Try looking up Kon Tiki, and Maori chants as navigation.

    • by s_p_oneil (795792)
      Ever watch a documentary on how the Hawaiian islands were found by Polynesians with no instruments, and before they learned how to write and do any kind of math? The could find islands that were hundreds of miles away by watching for certain cloud patterns in the sky. Compared to that, even sailors who were completely brain dead could find land sailing around in the Mediterranean. I mean, any direction you go from any point, and you'll find land.
  • by MichaelSmith (789609) on Sunday February 21, 2010 @03:59AM (#31216926) Homepage Journal

    Its pretty easy to island hop from mainland Greece to Crete. You would be looking at 20km at a stretch. Thats very easy in a modern sea kayak. Even if proper hulls were beyond them they could build a sailing raft. There was more wood around in those days.

    • by Petrushka (815171)

      Its pretty easy to island hop from mainland Greece to Crete. You would be looking at 20km at a stretch.

      A fair point, which deserves an answer. The reason they're not thinking that is, probably, that there has as yet been no evidence that there were humans in mainland Greece anything like that early. The earliest known sign of human habitation in Europe is only ca. 40k years old [wikipedia.org].

      Humans in Africa, however ...

      • Re: (Score:3, Interesting)

        by Dunbal (464142) *

        The reason they're not thinking that is, probably, that there has as yet been no evidence that there were humans in mainland Greece anything like that early. The earliest known sign of human habitation in Europe is only ca. 40k years old.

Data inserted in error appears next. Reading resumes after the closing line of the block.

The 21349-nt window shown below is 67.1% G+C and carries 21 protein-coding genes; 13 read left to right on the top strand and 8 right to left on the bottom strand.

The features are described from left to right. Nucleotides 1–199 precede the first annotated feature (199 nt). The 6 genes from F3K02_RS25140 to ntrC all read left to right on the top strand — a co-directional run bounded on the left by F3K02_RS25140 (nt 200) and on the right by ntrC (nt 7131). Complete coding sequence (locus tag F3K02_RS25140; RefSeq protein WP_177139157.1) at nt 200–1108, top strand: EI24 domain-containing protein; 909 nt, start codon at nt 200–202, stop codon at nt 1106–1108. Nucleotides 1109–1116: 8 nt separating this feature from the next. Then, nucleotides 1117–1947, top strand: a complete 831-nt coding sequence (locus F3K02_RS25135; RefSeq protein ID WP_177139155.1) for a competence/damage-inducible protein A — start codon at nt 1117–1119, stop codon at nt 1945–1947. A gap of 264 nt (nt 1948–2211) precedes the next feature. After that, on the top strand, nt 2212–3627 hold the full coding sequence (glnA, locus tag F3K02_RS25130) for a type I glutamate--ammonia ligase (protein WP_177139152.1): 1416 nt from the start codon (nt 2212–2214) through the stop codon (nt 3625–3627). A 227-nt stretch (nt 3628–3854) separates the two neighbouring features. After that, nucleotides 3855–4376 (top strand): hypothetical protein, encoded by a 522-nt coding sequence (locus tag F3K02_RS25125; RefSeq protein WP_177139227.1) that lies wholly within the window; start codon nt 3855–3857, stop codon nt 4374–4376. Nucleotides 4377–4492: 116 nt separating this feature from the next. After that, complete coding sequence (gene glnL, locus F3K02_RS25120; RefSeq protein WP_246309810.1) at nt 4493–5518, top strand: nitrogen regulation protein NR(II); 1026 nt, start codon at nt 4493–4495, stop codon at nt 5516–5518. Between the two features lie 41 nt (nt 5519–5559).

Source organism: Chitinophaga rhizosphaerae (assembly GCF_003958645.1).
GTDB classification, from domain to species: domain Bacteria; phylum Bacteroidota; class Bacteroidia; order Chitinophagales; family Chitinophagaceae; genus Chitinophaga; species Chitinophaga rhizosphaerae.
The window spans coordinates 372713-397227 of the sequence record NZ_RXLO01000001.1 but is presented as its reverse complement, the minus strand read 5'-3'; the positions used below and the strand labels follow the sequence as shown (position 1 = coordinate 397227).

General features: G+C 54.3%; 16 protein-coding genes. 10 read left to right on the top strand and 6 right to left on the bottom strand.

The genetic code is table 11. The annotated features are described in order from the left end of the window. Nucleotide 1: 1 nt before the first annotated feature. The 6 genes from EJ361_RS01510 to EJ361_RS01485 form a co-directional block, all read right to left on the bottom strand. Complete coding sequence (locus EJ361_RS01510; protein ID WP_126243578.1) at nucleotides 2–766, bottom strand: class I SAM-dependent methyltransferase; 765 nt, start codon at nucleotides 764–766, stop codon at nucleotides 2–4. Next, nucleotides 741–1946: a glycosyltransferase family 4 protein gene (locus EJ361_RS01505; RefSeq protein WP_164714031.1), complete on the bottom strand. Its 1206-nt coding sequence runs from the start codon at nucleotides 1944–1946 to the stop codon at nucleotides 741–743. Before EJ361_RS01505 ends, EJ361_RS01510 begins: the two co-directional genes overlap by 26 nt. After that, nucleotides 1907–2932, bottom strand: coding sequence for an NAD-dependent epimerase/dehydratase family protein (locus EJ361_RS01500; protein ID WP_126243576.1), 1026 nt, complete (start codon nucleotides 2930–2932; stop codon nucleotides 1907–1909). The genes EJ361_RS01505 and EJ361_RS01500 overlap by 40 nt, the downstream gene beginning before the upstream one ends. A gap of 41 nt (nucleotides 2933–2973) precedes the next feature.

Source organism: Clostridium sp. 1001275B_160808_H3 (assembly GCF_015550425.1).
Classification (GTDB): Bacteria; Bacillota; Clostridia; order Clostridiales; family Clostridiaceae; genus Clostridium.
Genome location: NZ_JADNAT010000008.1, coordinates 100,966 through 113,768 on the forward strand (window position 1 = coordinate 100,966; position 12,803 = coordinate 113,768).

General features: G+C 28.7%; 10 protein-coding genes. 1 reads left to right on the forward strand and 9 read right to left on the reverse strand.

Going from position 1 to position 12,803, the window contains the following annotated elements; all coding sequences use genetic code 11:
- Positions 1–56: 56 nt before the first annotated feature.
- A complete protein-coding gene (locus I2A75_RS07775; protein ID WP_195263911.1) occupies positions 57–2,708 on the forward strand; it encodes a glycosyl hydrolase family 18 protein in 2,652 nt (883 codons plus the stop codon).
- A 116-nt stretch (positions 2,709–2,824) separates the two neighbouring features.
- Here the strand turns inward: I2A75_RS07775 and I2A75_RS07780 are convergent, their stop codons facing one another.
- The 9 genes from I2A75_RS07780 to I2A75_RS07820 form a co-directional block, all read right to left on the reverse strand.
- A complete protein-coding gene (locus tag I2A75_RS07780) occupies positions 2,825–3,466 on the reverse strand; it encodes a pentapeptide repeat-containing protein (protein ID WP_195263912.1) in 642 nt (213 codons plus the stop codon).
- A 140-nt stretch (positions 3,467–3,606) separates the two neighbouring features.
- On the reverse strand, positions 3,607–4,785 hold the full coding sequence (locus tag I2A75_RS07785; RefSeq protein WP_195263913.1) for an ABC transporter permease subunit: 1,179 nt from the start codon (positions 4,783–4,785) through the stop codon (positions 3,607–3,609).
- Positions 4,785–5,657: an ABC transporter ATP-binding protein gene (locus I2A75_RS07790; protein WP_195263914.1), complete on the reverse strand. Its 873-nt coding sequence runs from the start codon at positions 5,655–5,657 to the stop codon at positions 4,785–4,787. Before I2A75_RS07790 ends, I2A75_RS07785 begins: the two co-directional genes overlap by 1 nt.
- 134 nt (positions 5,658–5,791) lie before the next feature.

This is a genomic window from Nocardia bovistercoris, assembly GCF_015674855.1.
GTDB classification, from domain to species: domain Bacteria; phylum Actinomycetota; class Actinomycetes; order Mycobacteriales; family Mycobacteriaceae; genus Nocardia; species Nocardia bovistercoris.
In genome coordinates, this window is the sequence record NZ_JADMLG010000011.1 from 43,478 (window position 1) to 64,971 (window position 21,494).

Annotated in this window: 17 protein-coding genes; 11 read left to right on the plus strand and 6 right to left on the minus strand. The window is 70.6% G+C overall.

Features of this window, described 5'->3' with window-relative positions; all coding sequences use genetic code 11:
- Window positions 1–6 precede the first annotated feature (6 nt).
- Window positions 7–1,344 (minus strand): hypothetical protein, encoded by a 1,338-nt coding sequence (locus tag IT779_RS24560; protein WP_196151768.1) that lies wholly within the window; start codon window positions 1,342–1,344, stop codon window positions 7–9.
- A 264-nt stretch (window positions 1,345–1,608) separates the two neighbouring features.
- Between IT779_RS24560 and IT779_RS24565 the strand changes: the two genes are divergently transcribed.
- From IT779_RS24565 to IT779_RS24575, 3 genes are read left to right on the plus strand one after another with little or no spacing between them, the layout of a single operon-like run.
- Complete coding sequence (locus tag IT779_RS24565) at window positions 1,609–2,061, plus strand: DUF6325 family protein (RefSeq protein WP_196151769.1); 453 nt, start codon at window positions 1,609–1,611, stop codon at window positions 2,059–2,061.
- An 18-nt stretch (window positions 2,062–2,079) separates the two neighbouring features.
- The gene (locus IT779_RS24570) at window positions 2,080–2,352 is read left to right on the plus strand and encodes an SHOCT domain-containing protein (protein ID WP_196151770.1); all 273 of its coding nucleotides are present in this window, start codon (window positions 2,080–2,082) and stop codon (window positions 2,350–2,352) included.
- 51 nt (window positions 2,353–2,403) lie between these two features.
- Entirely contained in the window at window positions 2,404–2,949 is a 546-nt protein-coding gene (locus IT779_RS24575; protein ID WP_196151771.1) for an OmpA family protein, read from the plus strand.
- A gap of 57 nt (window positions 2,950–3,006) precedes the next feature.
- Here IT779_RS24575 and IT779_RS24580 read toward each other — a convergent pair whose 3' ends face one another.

There's too much speculation. "No evidence of human habitation" doesn't mean there absolutely were no humans, only that we haven't found settlements. I for one would be much more comfortable with an undiscovered Greek sea-faring civilization engaging i

        • by whatajoke (1625715) on Sunday February 21, 2010 @07:02AM (#31217434)
          an undiscovered Greek sea-faring civilization engaging in island-hopping trade among islands within sight of each other than a mysterious African tribe that suddenly invented the boat to colonize the island
          Still not comfortable with our African ancestry I see.
          • by Dunbal (464142) *

            Still not comfortable with our African ancestry I see.

                  Nah, it's called using dramatic device to make a point :) I have no problems with our ancestry because if we go back far enough, we all come from the same puddle of slime.

      • Its pretty easy to island hop from mainland Greece to Crete. You would be looking at 20km at a stretch.
        ==========
        The reason they're not thinking that is, probably, that there has as yet been no evidence that there were humans in mainland Greece anything like that early.

        The logical answer. Of course, that leaves the question of why a group who could cross the 200 miles from northern Africa stopped at Crete, rather than island-hopping on across to Greece.

      • by hchaos (683337)

        A fair point, which deserves an answer. The reason they're not thinking that is, probably, that there has as yet been no evidence that there were humans in mainland Greece anything like that early. The earliest known sign of human habitation in Europe is only ca. 40k years old [wikipedia.org].

        Humans in Africa, however ...

        There is no evidence for Homo sapiens in Europe 130k years ago. However, according to the article, these tools are Acheulean [wikipedia.org] technology, which was used by Homo erectus. These were not modern humans, and th

    • by Eskarel (565631)

      And to the best of my knowledge, a modern sea kayak would have been substantially beyond what it was believed humans were capable of over 100 thousand years ago. I can drive from one side of the country to the other in a car in just a few days. Even a few hundred years ago, that trip would have been considered almost impossible.

  • left behind when some friends and I were camping. You can keep them.